For libraries, Mango offers instruction for English speakers in 34 languages: Arabic, Cantonese Chinese, Croatian, Czech, Danish, Dari, Dutch, Farsi, Finnish, French, German, Greek, Haitian Creole, Hebrew, Hindi, Indonesian, Irish, Italian, Japanese, Korean, Mandarin Chinese, Nor wegian, Pashto, Portuguese, Russian, Slovak, Spanish, Tagalog, Tamil, Thai, Turkish, Ukrainian, Urdu, and Vietnamese. It also offers English-language courses for speakers of Arabic, Brazilian Portuguese, Cantonese Chinese, French, German, Greek, Italian, Japanese, Korean, Mandarin Chinese, Polish, Russian, Spanish, Turkish, and Vietnamese. Mango also sells personal subscriptions, but for fewer languages. Library pricing is based upon how many languages you want to offer and the usage requirements of your userbase.
[ILLUSTRATION OMITTED] The list of languages is interesting because when I asked at the booth about the availability of Finnish, I was told Mango didn’t offer it. It does seem, however, that Finnish is not a language offered in the personal version.
TALK TO THE MANGO Like Rocket Languages, Mango concentrates on conversations and is available 24/7. Its objectives are to make sure its students can greet people, make small talk, ask for directions, negotiate basic transactions in stores, order meals in restaurants, do currency translations, ask people to slow down when they speak, thank people, ask for help, and other ordinary tasks involved in visiting another country.
Mango calls its methodology Intuitive Language Construction, designed to “simulate the way people learn when actually surrounded by a foreign culture through practical conversation.” Sample conversations display in English, and then you hear the word or phrase spoken in the other language as the written display turns into the phrase in the other language. For example, in German, you would see “Good morning,” then, as the German speaker pronounces it, the phrase on your screen would change to “Guten Morgen.” Other components of Mango Languages’ courses include interactive phonetic spellings, semantic color mapping, literal translations compared with understood meanings, grammar notes, cultural notes, memory-building exercises, voice comparisons, and reviews of vocabulary and phrases. You can download lessons to your computer or MP3 player. It’s organic learning rather than rote memorization, and it emphasizes spoken language over written language. If this is what you or your clientele want, Mango Languages is definitely worth a taste.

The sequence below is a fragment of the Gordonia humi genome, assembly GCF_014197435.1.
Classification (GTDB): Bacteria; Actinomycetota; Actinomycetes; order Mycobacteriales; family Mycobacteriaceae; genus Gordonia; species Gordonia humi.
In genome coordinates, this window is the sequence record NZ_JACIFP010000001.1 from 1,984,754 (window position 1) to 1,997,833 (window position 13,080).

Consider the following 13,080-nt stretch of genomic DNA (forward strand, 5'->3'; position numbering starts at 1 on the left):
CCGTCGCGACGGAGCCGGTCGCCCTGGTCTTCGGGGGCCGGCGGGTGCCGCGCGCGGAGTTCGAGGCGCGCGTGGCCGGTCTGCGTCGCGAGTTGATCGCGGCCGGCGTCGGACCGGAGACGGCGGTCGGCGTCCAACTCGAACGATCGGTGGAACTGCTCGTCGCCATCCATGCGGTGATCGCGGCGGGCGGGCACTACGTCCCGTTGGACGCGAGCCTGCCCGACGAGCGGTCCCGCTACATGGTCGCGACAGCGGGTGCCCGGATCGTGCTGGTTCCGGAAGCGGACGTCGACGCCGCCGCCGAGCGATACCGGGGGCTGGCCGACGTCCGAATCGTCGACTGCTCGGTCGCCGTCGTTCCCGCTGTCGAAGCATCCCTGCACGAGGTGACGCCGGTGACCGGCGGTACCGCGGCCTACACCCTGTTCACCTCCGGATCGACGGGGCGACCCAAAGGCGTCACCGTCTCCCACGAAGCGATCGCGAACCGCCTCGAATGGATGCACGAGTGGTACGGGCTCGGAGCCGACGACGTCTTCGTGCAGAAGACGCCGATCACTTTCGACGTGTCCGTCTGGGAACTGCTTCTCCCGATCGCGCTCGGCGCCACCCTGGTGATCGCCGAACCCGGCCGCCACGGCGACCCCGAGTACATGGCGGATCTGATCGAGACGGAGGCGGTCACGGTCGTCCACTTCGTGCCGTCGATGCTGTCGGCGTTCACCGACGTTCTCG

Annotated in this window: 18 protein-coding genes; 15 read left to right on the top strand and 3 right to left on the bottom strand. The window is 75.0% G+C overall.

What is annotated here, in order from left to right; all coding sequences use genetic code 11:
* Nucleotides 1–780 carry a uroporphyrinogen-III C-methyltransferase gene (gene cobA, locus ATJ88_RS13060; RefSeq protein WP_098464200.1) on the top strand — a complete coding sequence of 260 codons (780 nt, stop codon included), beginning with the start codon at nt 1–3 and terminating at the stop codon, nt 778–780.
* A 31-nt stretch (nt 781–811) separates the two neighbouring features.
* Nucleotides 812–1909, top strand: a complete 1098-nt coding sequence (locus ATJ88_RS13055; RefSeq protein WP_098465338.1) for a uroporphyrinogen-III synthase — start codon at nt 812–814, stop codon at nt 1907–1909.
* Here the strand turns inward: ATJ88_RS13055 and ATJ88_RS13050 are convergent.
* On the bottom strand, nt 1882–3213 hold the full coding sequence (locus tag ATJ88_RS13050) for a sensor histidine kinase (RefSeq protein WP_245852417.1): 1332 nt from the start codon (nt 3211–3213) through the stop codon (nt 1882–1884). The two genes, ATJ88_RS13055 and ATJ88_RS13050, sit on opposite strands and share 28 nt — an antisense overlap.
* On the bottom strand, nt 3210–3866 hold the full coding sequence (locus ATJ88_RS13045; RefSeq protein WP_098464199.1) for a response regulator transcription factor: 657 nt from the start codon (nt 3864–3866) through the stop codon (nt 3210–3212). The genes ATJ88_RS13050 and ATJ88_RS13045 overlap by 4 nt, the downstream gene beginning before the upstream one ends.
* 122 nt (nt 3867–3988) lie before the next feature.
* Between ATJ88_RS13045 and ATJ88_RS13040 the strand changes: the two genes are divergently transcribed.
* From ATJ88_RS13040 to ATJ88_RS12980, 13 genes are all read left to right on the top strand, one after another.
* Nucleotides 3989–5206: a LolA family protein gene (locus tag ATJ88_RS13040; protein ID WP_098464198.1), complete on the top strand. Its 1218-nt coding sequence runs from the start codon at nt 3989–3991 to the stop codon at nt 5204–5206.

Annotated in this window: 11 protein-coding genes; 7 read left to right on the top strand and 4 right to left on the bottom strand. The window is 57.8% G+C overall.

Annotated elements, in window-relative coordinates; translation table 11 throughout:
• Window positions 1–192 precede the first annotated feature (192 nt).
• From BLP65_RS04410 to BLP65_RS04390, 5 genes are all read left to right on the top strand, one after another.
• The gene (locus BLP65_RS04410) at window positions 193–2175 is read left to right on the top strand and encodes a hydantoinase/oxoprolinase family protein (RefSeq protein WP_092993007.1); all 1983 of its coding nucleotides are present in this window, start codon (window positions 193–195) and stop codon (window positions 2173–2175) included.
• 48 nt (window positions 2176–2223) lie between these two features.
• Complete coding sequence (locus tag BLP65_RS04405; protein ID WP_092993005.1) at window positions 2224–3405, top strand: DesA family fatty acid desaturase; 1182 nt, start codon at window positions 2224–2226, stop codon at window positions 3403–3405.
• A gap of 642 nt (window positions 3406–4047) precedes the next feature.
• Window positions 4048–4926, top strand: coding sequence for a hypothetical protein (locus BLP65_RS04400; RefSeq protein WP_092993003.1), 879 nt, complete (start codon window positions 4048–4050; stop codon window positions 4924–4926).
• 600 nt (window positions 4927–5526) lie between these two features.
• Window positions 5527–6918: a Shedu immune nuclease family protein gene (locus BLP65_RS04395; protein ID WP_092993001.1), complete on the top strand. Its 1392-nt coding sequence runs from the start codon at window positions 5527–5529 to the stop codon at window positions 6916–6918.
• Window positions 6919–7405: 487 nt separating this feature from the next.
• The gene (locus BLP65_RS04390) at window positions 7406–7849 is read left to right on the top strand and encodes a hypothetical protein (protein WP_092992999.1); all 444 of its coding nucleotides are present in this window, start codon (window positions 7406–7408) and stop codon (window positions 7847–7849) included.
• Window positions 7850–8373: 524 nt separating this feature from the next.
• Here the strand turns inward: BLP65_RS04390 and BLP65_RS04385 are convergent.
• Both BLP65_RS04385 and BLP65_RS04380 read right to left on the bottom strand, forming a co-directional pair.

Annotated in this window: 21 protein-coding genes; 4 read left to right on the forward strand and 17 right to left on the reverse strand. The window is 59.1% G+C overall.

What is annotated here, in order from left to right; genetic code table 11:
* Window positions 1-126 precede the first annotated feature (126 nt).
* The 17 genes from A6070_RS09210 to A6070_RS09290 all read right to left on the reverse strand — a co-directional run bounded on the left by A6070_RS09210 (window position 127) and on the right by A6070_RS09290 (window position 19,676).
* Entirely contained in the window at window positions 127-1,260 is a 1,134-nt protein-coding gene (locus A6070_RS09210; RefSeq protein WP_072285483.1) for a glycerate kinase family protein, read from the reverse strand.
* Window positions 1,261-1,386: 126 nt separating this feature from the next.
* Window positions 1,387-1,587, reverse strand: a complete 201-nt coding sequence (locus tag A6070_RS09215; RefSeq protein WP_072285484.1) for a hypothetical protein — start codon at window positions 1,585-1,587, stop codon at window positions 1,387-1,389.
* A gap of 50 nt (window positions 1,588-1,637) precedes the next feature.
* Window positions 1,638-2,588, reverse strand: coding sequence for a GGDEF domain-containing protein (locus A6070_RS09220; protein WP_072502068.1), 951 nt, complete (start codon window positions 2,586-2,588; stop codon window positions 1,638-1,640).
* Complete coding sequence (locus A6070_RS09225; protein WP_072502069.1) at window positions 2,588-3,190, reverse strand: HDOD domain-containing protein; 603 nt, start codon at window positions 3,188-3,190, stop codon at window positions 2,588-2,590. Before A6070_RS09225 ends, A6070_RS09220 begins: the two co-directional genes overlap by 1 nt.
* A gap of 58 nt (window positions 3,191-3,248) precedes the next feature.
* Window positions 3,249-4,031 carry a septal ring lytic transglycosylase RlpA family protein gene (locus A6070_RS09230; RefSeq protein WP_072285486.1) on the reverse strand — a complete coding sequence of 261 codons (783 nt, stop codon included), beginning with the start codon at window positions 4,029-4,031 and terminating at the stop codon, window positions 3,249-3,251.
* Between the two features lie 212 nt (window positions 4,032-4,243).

CAFFEINATED LANGUAGE LEARNING I am unclear about the relationship between beverages and language-learning company names, but Livemocha (www.livemocha.com) certainly brings caffeine-inspired energy to the party. For one thing, it boasts of more than 11 million “members” in 196 countries. What exactly are members? Apparently everyone who signs up for Livemocha, even if they only look at it once, is considered to be a member.
It partners with Pearson Education, Inc. for ESL material and HarperCollins Publishers for bilingual dictionaries and other language-learning materials. Based in Seattle (that might account for the coffee nomenclature), Livemocha has been around since early 2007. It stresses “reciprocal learning,” which is based on an information community of people who are both learning languages and teaching languages. You earn Mochapoints for your involvement in helping other Livemocha members improve their speaking and writing abilities.